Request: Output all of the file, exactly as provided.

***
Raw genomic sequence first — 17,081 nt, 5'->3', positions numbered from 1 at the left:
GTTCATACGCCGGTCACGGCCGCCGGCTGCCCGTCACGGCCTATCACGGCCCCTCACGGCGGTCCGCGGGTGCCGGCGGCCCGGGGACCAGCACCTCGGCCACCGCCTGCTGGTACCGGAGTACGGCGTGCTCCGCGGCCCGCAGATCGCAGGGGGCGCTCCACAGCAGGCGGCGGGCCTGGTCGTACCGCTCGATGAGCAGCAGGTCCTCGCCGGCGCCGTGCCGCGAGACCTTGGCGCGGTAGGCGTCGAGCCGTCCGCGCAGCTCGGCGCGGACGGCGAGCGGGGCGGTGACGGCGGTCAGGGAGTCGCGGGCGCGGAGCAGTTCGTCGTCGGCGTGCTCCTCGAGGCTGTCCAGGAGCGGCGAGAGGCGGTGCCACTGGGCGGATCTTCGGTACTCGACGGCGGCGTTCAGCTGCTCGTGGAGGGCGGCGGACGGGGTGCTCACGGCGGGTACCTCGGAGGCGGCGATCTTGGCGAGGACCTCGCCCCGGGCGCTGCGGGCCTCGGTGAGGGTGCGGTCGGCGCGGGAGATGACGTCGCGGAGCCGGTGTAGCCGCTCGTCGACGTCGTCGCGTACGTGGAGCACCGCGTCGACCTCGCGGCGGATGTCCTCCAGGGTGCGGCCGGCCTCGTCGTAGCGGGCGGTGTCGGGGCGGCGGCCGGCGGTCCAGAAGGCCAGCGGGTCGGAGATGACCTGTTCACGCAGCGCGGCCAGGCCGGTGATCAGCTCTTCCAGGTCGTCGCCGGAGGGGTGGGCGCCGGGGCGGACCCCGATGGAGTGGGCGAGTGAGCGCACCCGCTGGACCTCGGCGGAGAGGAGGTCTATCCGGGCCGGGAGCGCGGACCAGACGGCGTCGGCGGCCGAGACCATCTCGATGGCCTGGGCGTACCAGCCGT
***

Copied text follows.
Raw genomic sequence first — 17,081 nt, 5'->3', positions numbered from 1 at the left:
GTTCATACGCCGGTCACGGCCGCCGGCTGCCCGTCACGGCCTATCACGGCCCCTCACGGCGGTCCGCGGGTGCCGGCGGCCCGGGGACCAGCACCTCGGCCACCGCCTGCTGGTACCGGAGTACGGCGTGCTCCGCGGCCCGCAGATCGCAGGGGGCGCTCCACAGCAGGCGGCGGGCCTGGTCGTACCGCTCGATGAGCAGCAGGTCCTCGCCGGCGCCGTGCCGCGAGACCTTGGCGCGGTAGGCGTCGAGCCGTCCGCGCAGCTCGGCGCGGACGGCGAGCGGGGCGGTGACGGCGGTCAGGGAGTCGCGGGCGCGGAGCAGTTCGTCGTCGGCGTGCTCCTCGAGGCTGTCCAGGAGCGGCGAGAGGCGGTGCCACTGGGCGGATCTTCGGTACTCGACGGCGGCGTTCAGCTGCTCGTGGAGGGCGGCGGACGGGGTGCTCACGGCGGGTACCTCGGAGGCGGCGATCTTGGCGAGGACCTCGCCCCGGGCGCTGCGGGCCTCGGTGAGGGTGCGGTCGGCGCGGGAGATGACGTCGCGGAGCCGGTGTAGCCGCTCGTCGACGTCGTCGCGTACGTGGAGCACCGCGTCGACCTCGCGGCGGATGTCCTCCAGGGTGCGGCCGGCCTCGTCGTAGCGGGCGGTGTCGGGGCGGCGGCCGGCGGTCCAGAAGGCCAGCGGGTCGGAGATGACCTGTTCACGCAGCGCGGCCAGGCCGGTGATCAGCTCTTCCAGGTCGTCGCCGGAGGGGTGGGCGCCGGGGCGGACCCCGATGGAGTGGGCGAGTGAGCGCACCCGCTGGACCTCGGCGGAGAGGAGGTCTATCCGGGCCGGGAGCGCGGACCAGACGGCGTCGGCGGCCGAGACCATCTCGATGGCCTGGGCGTACCAGCCGT